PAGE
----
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"I accept there's something strange about you, probably nothing a good beating wouldn't have cured - and as for all this about your parents, well, they were weirdos, no denying it, and the world's better off without them in my opinion - asked for all they got, getting mixed up with these wizarding types - just what I expected, always knew they'd come to a sticky end -" (Harry Potter and the Sorcerer's Stone)

What’s the meaning of the highlighted part?

closed as not a real question by Dude, bytebuster, waiwai933 Mar 29 '13 at 18:56

It's difficult to tell what is being asked here. This question is ambiguous, vague, incomplete, overly broad, or rhetorical and cannot be reasonably answered in its current form. For help clarifying this question so that it can be reopened, visit the help center. If this question can be reworded to fit the rules in the help center, please edit the question.

  • 2
    I think that the reason this question has two close votes is not because what you want to know isn't interesting and on-topic (it is) but because you haven't actually said much in the question. Can you expand upon your confusion? What you think it might mean, perhaps? I'd hate to see this question closed, because the topic is good, the content could just use improvement. – WendiKidd Mar 28 '13 at 16:31
  • From here (ell.stackexchange.com/questions/how-to-ask): Have you thoroughly searched for an answer before asking your question? Sharing your research helps everyone. Tell us what you found and why it didn’t meet your needs. This demonstrates that you’ve taken the time to try to help yourself, it saves us from reiterating obvious answers, and most of all it helps you get a more specific and relevant answer! – Matt Mar 29 '13 at 0:38
  • To piggy-back on what Matt and Wendi said, I'd like to at least see the word "beating" looked up in a dictionary, and perhaps "good beating" looked up as an idiom or expression, with the results shown here, along with a bit more elaboration about where the confusion rests. That's how Yoichi would have asked this question on ELU. – J.R. Mar 29 '13 at 10:12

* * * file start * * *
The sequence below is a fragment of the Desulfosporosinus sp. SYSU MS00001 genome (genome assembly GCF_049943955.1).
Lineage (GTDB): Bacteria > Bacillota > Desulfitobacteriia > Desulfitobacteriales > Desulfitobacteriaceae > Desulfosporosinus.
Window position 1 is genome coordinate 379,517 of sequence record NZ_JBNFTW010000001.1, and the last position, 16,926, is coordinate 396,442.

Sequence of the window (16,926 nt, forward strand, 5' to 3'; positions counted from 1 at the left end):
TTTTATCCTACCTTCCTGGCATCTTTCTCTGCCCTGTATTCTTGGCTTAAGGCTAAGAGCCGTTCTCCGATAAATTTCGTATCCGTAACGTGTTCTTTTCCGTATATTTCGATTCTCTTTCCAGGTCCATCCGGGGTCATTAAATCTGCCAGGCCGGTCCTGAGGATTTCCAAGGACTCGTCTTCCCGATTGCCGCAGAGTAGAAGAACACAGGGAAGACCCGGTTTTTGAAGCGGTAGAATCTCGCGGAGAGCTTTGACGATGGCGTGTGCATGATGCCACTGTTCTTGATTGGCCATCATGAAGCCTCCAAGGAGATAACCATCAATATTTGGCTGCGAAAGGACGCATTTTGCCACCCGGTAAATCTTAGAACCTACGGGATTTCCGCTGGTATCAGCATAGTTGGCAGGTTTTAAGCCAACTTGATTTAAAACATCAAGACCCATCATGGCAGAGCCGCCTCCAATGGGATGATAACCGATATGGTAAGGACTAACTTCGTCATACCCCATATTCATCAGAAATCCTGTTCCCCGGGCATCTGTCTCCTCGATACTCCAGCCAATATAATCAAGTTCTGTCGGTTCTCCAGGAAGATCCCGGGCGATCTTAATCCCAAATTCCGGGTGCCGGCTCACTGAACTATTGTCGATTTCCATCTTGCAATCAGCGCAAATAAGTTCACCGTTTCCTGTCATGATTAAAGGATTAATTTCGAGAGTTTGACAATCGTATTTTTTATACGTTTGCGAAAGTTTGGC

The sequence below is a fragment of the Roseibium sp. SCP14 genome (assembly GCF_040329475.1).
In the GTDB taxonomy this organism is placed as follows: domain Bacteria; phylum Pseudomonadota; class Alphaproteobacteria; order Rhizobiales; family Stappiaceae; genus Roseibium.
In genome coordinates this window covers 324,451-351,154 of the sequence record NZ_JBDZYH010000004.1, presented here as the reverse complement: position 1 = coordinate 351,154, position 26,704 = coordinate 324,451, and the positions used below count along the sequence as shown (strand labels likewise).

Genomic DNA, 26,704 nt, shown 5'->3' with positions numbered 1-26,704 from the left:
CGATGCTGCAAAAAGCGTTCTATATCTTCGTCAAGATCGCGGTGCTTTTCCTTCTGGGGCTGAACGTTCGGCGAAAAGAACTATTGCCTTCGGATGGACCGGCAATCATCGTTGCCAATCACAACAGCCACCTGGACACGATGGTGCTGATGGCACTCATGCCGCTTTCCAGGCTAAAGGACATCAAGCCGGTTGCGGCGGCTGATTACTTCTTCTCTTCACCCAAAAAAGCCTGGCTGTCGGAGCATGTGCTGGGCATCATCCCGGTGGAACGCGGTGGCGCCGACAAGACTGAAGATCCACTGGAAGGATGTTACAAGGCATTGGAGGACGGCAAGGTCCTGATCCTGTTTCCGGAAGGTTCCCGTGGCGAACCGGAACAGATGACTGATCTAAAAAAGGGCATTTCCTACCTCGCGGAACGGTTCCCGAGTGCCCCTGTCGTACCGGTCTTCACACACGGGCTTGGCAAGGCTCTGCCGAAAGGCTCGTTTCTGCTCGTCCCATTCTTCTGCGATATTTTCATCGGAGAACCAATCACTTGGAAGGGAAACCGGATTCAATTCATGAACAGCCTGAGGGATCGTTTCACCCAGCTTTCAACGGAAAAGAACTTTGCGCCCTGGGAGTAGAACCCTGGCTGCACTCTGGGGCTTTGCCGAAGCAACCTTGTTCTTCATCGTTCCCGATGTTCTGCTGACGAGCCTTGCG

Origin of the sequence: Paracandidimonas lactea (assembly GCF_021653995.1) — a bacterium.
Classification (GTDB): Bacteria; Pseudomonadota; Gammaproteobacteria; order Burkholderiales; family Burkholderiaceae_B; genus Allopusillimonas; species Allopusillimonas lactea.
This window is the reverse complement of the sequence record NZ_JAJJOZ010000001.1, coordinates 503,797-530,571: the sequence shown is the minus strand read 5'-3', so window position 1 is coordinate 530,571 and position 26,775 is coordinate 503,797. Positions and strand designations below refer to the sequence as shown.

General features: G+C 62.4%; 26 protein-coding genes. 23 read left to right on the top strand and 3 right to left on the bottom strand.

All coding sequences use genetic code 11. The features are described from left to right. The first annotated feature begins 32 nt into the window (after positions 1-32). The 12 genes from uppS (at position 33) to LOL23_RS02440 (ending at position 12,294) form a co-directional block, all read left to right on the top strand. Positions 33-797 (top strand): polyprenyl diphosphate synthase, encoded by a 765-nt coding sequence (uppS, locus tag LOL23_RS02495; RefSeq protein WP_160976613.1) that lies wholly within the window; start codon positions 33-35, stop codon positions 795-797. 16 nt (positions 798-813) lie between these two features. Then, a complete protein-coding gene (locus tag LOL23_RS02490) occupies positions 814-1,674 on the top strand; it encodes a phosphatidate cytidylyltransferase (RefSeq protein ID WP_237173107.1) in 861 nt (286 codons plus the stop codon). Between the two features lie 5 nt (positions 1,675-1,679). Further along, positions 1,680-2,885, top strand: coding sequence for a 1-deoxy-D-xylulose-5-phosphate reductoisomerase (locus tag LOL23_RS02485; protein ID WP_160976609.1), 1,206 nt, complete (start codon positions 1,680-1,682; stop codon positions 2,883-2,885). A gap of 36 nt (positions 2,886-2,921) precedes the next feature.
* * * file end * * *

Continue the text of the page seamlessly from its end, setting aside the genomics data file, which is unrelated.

• @WendiKidd: I agree with you. Moreover, if the topic is good, but the O.P. hasn't "said much in the question," I think a downvote is at least as appropriate as a close vote. When I hover over my downvote button, I read, This question does not show any research effort. That seems to be a good description of what I see here. – J.R. Mar 29 '13 at 10:19
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This is probably Harry's uncle Vernon telling Harry that had he been spanked (beaten) very hard instead of treated like a special child, there would be nothing strange about him. Vernon believes that violence solves problems and that beating Harry every time he used magic would have killed the magic, or at least Harry's desire to use magic, and that he would have grown up to be a normal boy, like Vernon and Petunia's son Dudley.

There's a saying in English: Spare the rod and spoil the child. It means that children flourish and grow up well only if they are strongly disciplined mentally, emotionally, and physically. It's from the King James Version of the Christian Bible, Proverbs 13:24:

He that spareth his rod hateth his son: but he that loveth him chasteneth him betimes.

It's justification for corporal punishment.

  • Thank you for giving me the good chance to read the Proverb. And I have a question. Is 'nothing' an adverb or pronoun? – Listenever Mar 28 '13 at 14:32
  • @listenever: A pronoun: "Your strangeness is nothing [pronoun functioning as subject complement] that (relative pronoun) a good beating wouldn't have cured". – user264 Mar 28 '13 at 15:50
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They are saying that beating up Harry (or possibly a "good spanking") would make him more "normal".

This is a phrase that's sometimes used to say that someone needs to be disciplined by the speaker or the person's parents, etc.

In this context they're saying that Harry is strange, but not so strange that he couldn't be "normal" if people would "correct" him when he's being odd - so he would learn how to act like others do.

0

Physical punishment. Here's the desc from wiki.

Corporal punishment is a form of physical punishment that involves the deliberate infliction of pain as retribution for an offence, or for the purpose of disciplining or reforming a wrongdoer, or to deter attitudes or behaviour deemed unacceptable.

"any punishment in which physical force is used and intended to cause some degree of pain or discomfort, however light."

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